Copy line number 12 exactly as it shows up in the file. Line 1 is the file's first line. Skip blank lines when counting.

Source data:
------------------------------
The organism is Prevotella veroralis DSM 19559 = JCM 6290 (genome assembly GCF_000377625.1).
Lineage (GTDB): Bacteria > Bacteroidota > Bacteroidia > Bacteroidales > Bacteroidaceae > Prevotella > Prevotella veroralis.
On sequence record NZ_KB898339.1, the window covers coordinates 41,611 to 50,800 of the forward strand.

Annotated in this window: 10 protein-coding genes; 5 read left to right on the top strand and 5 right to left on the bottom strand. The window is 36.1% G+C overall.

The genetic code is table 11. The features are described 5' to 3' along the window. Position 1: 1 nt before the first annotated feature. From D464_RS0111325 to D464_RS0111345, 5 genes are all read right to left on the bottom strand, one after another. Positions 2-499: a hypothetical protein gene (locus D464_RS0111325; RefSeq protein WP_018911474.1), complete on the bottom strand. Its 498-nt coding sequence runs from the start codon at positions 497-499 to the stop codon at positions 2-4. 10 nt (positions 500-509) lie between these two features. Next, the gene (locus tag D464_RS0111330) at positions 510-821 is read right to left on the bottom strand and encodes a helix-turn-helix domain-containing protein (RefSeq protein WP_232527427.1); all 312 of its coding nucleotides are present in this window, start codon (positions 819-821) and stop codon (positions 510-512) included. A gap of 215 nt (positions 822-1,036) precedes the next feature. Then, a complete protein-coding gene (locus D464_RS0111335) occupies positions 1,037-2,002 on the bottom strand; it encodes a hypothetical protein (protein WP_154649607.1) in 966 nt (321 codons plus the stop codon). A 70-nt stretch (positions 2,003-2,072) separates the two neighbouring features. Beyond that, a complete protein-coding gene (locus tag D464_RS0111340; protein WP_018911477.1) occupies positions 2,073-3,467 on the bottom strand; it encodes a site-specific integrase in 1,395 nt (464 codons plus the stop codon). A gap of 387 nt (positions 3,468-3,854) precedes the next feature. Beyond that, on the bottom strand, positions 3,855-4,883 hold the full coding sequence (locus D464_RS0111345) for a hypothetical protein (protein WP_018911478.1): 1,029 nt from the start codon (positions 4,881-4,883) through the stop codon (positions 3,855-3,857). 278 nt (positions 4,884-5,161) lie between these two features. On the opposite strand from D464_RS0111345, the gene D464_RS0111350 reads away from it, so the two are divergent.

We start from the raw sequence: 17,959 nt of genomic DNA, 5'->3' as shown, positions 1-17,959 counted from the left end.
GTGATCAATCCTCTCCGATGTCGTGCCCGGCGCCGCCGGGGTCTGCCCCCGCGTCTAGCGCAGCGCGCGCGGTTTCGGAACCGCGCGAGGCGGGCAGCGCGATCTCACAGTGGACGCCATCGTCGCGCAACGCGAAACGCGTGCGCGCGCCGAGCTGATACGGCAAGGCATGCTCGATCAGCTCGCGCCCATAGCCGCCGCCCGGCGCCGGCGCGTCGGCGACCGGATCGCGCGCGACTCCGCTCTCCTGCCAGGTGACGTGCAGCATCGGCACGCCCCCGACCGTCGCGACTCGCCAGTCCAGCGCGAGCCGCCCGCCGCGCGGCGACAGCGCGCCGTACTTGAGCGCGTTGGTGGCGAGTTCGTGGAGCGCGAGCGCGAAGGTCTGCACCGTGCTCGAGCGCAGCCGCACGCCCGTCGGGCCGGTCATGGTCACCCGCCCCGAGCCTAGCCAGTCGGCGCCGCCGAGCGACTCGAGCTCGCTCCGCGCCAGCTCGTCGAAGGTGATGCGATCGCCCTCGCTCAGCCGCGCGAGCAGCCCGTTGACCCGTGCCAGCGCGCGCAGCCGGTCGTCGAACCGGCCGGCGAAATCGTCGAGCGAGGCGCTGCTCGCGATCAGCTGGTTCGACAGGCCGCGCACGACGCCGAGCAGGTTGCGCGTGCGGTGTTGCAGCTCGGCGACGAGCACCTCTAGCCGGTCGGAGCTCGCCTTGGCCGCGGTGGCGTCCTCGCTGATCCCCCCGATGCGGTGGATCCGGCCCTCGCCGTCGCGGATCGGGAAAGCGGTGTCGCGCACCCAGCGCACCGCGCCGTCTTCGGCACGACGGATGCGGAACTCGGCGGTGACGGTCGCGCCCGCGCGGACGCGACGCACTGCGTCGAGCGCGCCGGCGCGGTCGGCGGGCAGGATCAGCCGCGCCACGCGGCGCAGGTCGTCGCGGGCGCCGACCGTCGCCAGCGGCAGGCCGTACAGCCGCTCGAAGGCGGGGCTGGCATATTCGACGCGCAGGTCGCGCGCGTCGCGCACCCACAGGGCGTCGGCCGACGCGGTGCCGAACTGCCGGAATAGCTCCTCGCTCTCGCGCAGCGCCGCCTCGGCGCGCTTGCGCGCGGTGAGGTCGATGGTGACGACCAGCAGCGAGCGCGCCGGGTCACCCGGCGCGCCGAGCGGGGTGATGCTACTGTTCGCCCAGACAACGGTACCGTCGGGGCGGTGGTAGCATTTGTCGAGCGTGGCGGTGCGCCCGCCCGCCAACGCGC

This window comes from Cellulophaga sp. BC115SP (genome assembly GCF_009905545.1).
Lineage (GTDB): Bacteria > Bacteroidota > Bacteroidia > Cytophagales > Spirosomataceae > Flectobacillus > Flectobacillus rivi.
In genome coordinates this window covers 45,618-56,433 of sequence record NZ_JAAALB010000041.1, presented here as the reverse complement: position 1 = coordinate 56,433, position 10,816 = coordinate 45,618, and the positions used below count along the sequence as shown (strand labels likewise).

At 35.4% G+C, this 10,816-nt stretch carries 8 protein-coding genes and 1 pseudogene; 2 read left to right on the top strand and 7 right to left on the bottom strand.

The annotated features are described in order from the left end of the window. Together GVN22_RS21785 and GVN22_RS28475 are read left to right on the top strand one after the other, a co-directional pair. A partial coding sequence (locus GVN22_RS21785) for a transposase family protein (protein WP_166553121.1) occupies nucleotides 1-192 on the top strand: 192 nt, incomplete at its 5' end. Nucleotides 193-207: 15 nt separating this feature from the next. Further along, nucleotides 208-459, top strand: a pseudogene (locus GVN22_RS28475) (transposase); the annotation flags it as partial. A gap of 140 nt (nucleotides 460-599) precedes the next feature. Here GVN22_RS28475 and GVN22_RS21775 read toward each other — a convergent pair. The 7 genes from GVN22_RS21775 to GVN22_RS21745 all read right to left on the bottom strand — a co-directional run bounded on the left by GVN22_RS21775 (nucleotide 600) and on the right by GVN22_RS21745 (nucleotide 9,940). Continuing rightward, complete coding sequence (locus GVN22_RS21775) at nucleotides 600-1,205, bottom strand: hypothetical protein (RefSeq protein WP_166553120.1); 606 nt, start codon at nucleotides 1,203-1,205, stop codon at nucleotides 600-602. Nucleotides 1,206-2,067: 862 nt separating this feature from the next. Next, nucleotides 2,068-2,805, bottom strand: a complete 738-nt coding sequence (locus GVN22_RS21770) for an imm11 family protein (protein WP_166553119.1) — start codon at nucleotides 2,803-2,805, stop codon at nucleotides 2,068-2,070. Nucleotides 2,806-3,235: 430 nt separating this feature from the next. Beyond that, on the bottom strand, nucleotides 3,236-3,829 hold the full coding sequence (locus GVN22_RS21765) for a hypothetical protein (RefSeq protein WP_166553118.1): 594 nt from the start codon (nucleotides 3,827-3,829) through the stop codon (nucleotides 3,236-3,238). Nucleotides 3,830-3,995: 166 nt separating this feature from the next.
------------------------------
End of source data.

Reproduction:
The annotated features are described in order from the left end of the window. Together GVN22_RS21785 and GVN22_RS28475 are read left to right on the top strand one after the other, a co-directional pair. A partial coding sequence (locus GVN22_RS21785) for a transposase family protein (protein WP_166553121.1) occupies nucleotides 1-192 on the top strand: 192 nt, incomplete at its 5' end. Nucleotides 193-207: 15 nt separating this feature from the next. Further along, nucleotides 208-459, top strand: a pseudogene (locus GVN22_RS28475) (transposase); the annotation flags it as partial. A gap of 140 nt (nucleotides 460-599) precedes the next feature. Here GVN22_RS28475 and GVN22_RS21775 read toward each other — a convergent pair. The 7 genes from GVN22_RS21775 to GVN22_RS21745 all read right to left on the bottom strand — a co-directional run bounded on the left by GVN22_RS21775 (nucleotide 600) and on the right by GVN22_RS21745 (nucleotide 9,940). Continuing rightward, complete coding sequence (locus GVN22_RS21775) at nucleotides 600-1,205, bottom strand: hypothetical protein (RefSeq protein WP_166553120.1); 606 nt, start codon at nucleotides 1,203-1,205, stop codon at nucleotides 600-602. Nucleotides 1,206-2,067: 862 nt separating this feature from the next. Next, nucleotides 2,068-2,805, bottom strand: a complete 738-nt coding sequence (locus GVN22_RS21770) for an imm11 family protein (protein WP_166553119.1) — start codon at nucleotides 2,803-2,805, stop codon at nucleotides 2,068-2,070. Nucleotides 2,806-3,235: 430 nt separating this feature from the next. Beyond that, on the bottom strand, nucleotides 3,236-3,829 hold the full coding sequence (locus GVN22_RS21765) for a hypothetical protein (RefSeq protein WP_166553118.1): 594 nt from the start codon (nucleotides 3,827-3,829) through the stop codon (nucleotides 3,236-3,238). Nucleotides 3,830-3,995: 166 nt separating this feature from the next.